Do Weighted Blankets Really Do Anything?

[♪ INTRO ] There’s nothing better than a warm, snuggly
bed to help you relax. You’ve got your pillows, you’ve got your
sheets, and that big old blanket to keep you warm no matter how cold it is outside. Winter is coming. But some say if you really want to let go
of all your stress, you should try a heavier blanket — like, 13 and a half kilograms
heavier. That’s because a lot of people swear by
weighted blankets as a way to reduce anxiety, self-soothe, or just sleep better. And the research to date does kind of support
their use — but it’s not clear if these blankets do something specific, or just act
as a placebo. As the name implies, a ‘weighted blanket’
refers to a blanket that’s been specifically made heavier, usually with beads or chains
sewn evenly through the fabric. Adding a dozen kilograms or so to your covers
might sound smothering, but according to safety studies, it doesn’t pose a significant health
risk to adults. That said, it’s worth noting that this sort
of extra weight isn’t suitable for everyone, especially unsupervised children. And there’s no real consensus on what weight
to use, either. Many say around 10% of your body weight is
the sweet spot. But how heavy you go is up to you. Some people like their blanket a little heavier,
some a little lighter. Different people are different. These weighted blankets are often suggested
in mental health communities, particularly for people with anxiety. They’re also commonly used by people with
autism, to soothe people with dementia, or by people who have trouble sleeping. And with so many uses across diverse conditions,
they kind of sound too good to be true. But research suggests there may actually be
something to them. There are several studies that show, subjectively
at least, that sleeping with a weighted blanket helps people feel less anxious. For example, in a 2008 study involving 32
adults, 63% of them reported reduced anxiety on a standardized questionnaire after sleeping
with a 13.6 kilogram blanket, and 78% of them said they felt more relaxed with it. Other anxiety studies have had similar results,
and even in studies that don’t look at anxiety specifically, a pretty large portion of participants
seem to just like the experience for what it is. For example, 31 participants with chronic
insomnia in a 2016 study reported feeling safer and more comfortable when they slept
with a weighted blanket. They also believed they slept better — and
they were right. Sleep quality data revealed that they tossed
and turned a whole lot less under the heavy blanket. They also stayed asleep for longer intervals. Similarly, both the children and their parents
in a 2014 study involving 67 kids with autism reported liking the weighted blanket better. The only thing is… in that study, it didn’t
actually help them sleep longer. In fact, when it comes to improving sleep,
the research is a pretty mixed bag. Same with their use by people with autism
— sometimes they seem to help with things like anxiety or behavioral symptoms, sometimes
they don’t. There is some evidence that a weighted blanket
can help you relax during a stressful situation. A 2016 study monitored 60 patients’ heart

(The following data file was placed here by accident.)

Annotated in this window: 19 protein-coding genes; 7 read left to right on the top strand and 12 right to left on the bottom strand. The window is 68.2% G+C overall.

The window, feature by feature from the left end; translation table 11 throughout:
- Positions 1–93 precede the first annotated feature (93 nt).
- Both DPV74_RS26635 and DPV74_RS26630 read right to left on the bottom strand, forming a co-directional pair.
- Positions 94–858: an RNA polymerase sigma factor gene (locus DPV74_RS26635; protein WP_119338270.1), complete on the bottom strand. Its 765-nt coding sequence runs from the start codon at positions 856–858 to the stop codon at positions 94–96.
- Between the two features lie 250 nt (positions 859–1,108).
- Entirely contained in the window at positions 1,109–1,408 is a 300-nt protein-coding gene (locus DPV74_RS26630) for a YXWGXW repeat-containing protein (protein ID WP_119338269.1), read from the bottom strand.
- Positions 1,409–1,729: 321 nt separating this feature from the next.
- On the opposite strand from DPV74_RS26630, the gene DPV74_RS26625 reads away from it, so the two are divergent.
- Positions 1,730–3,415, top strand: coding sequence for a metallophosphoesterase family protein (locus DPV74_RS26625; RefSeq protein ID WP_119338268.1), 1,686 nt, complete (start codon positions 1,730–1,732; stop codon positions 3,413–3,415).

rates while they were getting their wisdom teeth removed, with 30 of them receiving a
weighted blanket halfway through. The data suggested that while everyone found
the procedure stressful, those that didn’t receive a heavy blanket spent more time in
“fight or flight” mode — basically, they were freaking out, while the others were
able to somewhat calm down. But… not all scientists think the heart
rate measures used are reliable indicators of nervous system activity. And no one really knows how weighted blankets
could trigger a more relaxed state. Some scientists think they provide deep pressure
stimulation — a type of pressure that is thought to trigger your nervous system’s
chill mode. But even if that’s true, there’s a bit
of a gap with regards to how that works. It could be a cognitive thing — that pressure
makes you feel like you’re being held or hugged, and that feeling is just super reassuring
— something we’ve evolved to find relaxing. Or, something about the weight itself could
trigger changes to the cells that nudge the nervous system towards relaxation. Or any benefits could be a placebo effect:
people feel relaxed or sleep better when wrapped in these heavy blankets simply because they
believe that’s what should happen. In order to really figure out how weighted
blankets work when they do, we’d need a study with a placebo control. But… you can’t really make a not-heavy
blanket that people think is heavy. That means a true placebo-controlled trial,
where people aren’t sure if they’re getting a weighted blanket or not, it’s not possible. And that makes it a lot harder to tease out
whether the positive effects people report are because of their expectations that it’ll
work or the actual blanket. In the end, some would say it doesn’t matter
why they work — just that they do. For many, weighted blankets are a source of
relief for some pretty unpleasant symptoms. And that’s great. I like blanket hugs. But they definitely don’t work for others,
and scientists can’t really say why. In the end, it all comes down to individual
preferences. Like I said it earlier, different people are
different. So ultimately, it’s really up to you if
you want to give this snuggly coping technique a try, also to your bank account. I don’t think they are cheap. Thanks for watching this episode of SciShow
Psych! And a special thanks to our patrons on Patreon. Without their continued support, we couldn’t
make episodes like this. If you’d like to help us make free educational
videos about psychology, or just learn more about our Patreon community, you can head
on over to [ ♪ OUTRO ]

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